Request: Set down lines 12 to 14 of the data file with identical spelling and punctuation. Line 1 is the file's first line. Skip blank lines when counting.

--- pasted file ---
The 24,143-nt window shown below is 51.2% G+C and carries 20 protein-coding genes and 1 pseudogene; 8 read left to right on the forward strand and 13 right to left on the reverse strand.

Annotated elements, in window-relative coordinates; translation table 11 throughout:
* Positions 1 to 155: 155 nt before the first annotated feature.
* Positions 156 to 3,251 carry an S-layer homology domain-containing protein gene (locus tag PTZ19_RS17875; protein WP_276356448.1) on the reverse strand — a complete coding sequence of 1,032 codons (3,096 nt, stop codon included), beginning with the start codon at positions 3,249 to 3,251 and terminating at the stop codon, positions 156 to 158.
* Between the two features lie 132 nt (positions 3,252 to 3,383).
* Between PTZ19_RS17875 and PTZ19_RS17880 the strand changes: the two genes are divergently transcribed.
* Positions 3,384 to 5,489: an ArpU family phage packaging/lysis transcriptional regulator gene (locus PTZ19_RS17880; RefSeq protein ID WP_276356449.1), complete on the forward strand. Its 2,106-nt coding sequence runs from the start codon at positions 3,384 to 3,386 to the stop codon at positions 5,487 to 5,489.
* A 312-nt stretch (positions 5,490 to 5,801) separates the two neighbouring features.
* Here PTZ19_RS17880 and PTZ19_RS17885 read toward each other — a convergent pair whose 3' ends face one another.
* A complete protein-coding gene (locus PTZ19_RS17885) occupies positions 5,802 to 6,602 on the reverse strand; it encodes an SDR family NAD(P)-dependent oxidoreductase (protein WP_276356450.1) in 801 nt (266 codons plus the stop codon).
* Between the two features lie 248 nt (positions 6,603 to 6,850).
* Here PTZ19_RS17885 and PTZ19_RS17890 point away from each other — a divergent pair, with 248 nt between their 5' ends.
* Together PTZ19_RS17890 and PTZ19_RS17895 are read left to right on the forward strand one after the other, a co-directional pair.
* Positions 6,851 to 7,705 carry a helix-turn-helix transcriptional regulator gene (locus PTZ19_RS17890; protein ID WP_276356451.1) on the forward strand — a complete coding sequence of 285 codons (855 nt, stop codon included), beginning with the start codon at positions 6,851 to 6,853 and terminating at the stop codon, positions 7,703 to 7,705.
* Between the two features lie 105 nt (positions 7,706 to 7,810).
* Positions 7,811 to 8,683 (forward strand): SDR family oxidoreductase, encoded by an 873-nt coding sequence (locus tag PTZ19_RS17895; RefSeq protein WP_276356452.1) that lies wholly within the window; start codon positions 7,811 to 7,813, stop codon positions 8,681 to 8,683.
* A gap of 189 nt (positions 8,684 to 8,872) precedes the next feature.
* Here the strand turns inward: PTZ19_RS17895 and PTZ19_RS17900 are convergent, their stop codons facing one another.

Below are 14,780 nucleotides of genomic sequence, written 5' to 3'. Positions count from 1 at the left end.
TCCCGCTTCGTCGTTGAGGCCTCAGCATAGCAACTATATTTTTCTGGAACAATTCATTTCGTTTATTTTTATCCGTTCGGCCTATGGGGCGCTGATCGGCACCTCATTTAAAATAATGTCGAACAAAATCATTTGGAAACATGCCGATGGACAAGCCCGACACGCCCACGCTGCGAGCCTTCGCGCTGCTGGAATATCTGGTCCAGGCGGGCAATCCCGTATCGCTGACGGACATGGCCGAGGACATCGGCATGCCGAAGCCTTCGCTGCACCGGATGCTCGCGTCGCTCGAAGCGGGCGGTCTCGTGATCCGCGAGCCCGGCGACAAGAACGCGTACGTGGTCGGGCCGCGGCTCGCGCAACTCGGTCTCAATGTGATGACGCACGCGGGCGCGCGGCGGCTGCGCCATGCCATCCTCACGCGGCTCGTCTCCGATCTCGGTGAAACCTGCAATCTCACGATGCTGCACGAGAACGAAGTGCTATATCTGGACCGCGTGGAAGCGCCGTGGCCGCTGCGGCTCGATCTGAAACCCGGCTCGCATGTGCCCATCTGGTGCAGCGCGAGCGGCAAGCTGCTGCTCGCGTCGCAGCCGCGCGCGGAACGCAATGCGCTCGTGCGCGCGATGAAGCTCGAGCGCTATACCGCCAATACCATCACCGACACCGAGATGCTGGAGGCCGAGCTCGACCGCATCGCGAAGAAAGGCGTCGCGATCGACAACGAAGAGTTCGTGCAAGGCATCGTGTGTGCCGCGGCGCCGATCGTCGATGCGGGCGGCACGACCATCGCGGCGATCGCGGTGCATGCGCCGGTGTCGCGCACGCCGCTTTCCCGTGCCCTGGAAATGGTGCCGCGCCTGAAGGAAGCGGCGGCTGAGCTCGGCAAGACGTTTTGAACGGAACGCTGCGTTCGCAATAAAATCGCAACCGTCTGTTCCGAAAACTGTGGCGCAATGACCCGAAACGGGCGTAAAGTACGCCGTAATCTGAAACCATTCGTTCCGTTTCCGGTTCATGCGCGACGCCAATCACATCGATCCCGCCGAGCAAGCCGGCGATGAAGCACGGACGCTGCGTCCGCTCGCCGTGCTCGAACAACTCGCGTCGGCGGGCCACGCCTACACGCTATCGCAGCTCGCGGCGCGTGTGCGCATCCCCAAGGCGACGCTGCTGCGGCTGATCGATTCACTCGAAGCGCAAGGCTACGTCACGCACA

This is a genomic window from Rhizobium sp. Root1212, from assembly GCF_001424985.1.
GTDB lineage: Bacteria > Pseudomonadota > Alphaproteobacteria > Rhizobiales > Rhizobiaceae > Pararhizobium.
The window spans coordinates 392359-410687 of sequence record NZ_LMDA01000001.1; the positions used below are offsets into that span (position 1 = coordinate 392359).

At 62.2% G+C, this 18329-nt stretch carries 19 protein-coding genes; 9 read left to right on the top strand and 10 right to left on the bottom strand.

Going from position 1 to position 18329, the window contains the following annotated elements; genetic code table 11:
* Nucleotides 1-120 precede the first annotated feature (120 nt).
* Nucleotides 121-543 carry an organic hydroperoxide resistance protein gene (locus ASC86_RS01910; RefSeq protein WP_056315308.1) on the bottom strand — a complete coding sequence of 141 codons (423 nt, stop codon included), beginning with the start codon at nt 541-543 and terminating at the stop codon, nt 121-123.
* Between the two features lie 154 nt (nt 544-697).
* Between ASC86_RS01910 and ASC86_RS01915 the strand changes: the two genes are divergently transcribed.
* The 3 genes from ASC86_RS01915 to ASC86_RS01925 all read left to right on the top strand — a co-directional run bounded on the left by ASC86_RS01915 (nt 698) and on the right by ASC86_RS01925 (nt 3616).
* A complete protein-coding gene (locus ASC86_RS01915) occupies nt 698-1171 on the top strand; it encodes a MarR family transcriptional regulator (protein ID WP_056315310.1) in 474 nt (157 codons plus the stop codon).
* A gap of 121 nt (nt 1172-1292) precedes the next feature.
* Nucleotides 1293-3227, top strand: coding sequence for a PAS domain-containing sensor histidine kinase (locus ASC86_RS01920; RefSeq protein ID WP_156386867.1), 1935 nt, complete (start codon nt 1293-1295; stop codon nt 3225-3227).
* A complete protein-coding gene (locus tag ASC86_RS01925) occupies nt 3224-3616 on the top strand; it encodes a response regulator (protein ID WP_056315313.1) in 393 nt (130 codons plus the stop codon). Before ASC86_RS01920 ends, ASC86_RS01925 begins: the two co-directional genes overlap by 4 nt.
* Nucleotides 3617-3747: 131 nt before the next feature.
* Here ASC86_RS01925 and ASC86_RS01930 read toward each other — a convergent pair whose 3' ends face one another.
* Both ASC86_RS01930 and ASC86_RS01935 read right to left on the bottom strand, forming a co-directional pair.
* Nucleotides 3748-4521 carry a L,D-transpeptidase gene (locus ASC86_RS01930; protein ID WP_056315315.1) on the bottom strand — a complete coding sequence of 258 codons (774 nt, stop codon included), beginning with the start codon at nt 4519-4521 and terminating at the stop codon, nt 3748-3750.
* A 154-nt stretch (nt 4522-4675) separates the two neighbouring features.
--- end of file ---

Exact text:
* Here PTZ19_RS17885 and PTZ19_RS17890 point away from each other — a divergent pair, with 248 nt between their 5' ends.
* Together PTZ19_RS17890 and PTZ19_RS17895 are read left to right on the forward strand one after the other, a co-directional pair.
* Positions 6,851 to 7,705 carry a helix-turn-helix transcriptional regulator gene (locus PTZ19_RS17890; protein ID WP_276356451.1) on the forward strand — a complete coding sequence of 285 codons (855 nt, stop codon included), beginning with the start codon at positions 6,851 to 6,853 and terminating at the stop codon, positions 7,703 to 7,705.